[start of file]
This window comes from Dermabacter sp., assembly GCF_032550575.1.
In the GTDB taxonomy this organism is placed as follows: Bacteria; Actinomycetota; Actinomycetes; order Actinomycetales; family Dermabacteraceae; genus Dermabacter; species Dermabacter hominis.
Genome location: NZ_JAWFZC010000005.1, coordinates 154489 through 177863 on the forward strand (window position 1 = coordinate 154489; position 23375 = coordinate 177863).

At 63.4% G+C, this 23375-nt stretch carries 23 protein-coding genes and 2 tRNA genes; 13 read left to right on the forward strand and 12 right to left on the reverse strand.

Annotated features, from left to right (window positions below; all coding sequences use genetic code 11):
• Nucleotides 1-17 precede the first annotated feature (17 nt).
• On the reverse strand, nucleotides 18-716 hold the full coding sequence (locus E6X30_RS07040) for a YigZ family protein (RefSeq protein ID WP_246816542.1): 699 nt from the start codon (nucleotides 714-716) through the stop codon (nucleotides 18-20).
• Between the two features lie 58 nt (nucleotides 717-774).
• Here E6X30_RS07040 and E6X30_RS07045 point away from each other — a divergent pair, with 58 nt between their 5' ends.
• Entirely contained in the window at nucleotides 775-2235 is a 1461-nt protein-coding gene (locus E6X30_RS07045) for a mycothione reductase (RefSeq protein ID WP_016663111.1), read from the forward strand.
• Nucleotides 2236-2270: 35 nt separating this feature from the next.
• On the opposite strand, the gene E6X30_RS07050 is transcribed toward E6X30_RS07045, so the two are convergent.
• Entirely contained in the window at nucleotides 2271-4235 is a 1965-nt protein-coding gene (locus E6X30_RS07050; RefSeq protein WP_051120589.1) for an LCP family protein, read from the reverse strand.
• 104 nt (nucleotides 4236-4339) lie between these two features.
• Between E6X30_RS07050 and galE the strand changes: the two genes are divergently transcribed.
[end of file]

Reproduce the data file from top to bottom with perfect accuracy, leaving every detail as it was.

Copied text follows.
This window comes from Dermabacter sp., assembly GCF_032550575.1.
In the GTDB taxonomy this organism is placed as follows: Bacteria; Actinomycetota; Actinomycetes; order Actinomycetales; family Dermabacteraceae; genus Dermabacter; species Dermabacter hominis.
Genome location: NZ_JAWFZC010000005.1, coordinates 154489 through 177863 on the forward strand (window position 1 = coordinate 154489; position 23375 = coordinate 177863).

At 63.4% G+C, this 23375-nt stretch carries 23 protein-coding genes and 2 tRNA genes; 13 read left to right on the forward strand and 12 right to left on the reverse strand.

Annotated features, from left to right (window positions below; all coding sequences use genetic code 11):
• Nucleotides 1-17 precede the first annotated feature (17 nt).
• On the reverse strand, nucleotides 18-716 hold the full coding sequence (locus E6X30_RS07040) for a YigZ family protein (RefSeq protein ID WP_246816542.1): 699 nt from the start codon (nucleotides 714-716) through the stop codon (nucleotides 18-20).
• Between the two features lie 58 nt (nucleotides 717-774).
• Here E6X30_RS07040 and E6X30_RS07045 point away from each other — a divergent pair, with 58 nt between their 5' ends.
• Entirely contained in the window at nucleotides 775-2235 is a 1461-nt protein-coding gene (locus E6X30_RS07045) for a mycothione reductase (RefSeq protein ID WP_016663111.1), read from the forward strand.
• Nucleotides 2236-2270: 35 nt separating this feature from the next.
• On the opposite strand, the gene E6X30_RS07050 is transcribed toward E6X30_RS07045, so the two are convergent.
• Entirely contained in the window at nucleotides 2271-4235 is a 1965-nt protein-coding gene (locus E6X30_RS07050; RefSeq protein WP_051120589.1) for an LCP family protein, read from the reverse strand.
• 104 nt (nucleotides 4236-4339) lie between these two features.
• Between E6X30_RS07050 and galE the strand changes: the two genes are divergently transcribed.